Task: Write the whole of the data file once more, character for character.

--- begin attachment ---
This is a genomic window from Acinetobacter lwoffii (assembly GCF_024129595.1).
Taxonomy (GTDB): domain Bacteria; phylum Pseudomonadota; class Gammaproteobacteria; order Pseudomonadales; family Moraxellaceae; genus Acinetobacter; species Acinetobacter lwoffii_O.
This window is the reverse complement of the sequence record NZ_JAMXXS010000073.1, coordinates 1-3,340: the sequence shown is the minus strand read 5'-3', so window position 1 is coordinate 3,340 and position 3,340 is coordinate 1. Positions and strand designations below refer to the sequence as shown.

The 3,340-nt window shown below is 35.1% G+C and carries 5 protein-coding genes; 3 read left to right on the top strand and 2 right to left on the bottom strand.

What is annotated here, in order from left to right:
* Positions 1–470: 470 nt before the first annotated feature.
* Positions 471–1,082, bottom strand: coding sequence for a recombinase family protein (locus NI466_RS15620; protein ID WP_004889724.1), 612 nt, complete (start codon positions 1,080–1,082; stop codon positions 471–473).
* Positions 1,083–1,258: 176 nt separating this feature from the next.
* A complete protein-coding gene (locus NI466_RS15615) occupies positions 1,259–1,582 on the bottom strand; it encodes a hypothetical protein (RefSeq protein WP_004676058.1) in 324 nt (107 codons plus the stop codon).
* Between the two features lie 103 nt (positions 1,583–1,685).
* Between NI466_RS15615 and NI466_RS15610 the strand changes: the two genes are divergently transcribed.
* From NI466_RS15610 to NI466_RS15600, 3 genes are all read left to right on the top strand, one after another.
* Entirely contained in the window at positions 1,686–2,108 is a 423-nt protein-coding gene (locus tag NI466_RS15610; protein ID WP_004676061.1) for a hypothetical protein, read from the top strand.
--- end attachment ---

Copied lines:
This is a genomic window from Acinetobacter lwoffii (assembly GCF_024129595.1).
Taxonomy (GTDB): domain Bacteria; phylum Pseudomonadota; class Gammaproteobacteria; order Pseudomonadales; family Moraxellaceae; genus Acinetobacter; species Acinetobacter lwoffii_O.
This window is the reverse complement of the sequence record NZ_JAMXXS010000073.1, coordinates 1-3,340: the sequence shown is the minus strand read 5'-3', so window position 1 is coordinate 3,340 and position 3,340 is coordinate 1. Positions and strand designations below refer to the sequence as shown.

The 3,340-nt window shown below is 35.1% G+C and carries 5 protein-coding genes; 3 read left to right on the top strand and 2 right to left on the bottom strand.

What is annotated here, in order from left to right:
* Positions 1–470: 470 nt before the first annotated feature.
* Positions 471–1,082, bottom strand: coding sequence for a recombinase family protein (locus NI466_RS15620; protein ID WP_004889724.1), 612 nt, complete (start codon positions 1,080–1,082; stop codon positions 471–473).
* Positions 1,083–1,258: 176 nt separating this feature from the next.
* A complete protein-coding gene (locus NI466_RS15615) occupies positions 1,259–1,582 on the bottom strand; it encodes a hypothetical protein (RefSeq protein WP_004676058.1) in 324 nt (107 codons plus the stop codon).
* Between the two features lie 103 nt (positions 1,583–1,685).
* Between NI466_RS15615 and NI466_RS15610 the strand changes: the two genes are divergently transcribed.
* From NI466_RS15610 to NI466_RS15600, 3 genes are all read left to right on the top strand, one after another.
* Entirely contained in the window at positions 1,686–2,108 is a 423-nt protein-coding gene (locus tag NI466_RS15610; protein ID WP_004676061.1) for a hypothetical protein, read from the top strand.